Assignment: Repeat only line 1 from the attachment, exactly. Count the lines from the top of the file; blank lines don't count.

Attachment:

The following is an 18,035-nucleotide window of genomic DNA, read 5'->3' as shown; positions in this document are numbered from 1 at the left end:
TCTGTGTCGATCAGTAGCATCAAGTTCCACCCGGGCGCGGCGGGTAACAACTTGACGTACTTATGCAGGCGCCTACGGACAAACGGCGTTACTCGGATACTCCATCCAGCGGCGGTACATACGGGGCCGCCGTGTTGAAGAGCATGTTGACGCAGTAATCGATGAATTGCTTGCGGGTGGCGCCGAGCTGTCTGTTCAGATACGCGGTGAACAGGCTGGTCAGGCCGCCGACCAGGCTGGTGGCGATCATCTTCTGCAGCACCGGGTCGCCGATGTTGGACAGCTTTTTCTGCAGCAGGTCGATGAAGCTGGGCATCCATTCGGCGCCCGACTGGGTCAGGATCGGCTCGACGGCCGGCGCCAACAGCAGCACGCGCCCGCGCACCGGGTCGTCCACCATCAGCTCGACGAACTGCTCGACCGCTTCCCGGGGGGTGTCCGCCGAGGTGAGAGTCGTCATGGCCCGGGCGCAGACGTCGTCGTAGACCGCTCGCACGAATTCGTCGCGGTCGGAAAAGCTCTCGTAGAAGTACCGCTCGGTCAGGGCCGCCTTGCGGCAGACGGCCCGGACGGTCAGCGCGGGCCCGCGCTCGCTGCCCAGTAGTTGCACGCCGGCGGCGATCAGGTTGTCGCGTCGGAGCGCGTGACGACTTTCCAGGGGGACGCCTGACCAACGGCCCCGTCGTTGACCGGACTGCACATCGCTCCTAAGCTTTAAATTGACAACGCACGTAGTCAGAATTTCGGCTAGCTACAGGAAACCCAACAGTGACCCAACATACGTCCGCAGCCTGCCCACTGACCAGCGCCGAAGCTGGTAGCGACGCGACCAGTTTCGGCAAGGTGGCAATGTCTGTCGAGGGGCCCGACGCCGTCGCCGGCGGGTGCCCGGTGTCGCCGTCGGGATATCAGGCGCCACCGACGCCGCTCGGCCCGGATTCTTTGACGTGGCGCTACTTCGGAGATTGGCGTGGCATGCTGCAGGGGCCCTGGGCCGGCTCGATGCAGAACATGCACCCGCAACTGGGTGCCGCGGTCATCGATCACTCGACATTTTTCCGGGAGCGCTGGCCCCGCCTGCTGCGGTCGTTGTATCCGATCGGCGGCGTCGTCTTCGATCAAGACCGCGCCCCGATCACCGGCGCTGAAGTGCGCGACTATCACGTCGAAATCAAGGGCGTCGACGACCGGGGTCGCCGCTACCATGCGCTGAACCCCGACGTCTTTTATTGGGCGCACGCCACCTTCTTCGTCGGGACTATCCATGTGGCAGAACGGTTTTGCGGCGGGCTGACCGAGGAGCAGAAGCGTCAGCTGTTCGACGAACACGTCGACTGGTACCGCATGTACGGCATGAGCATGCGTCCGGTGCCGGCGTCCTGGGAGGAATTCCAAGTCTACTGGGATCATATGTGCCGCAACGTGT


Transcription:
The following is an 18,035-nucleotide window of genomic DNA, read 5'->3' as shown; positions in this document are numbered from 1 at the left end: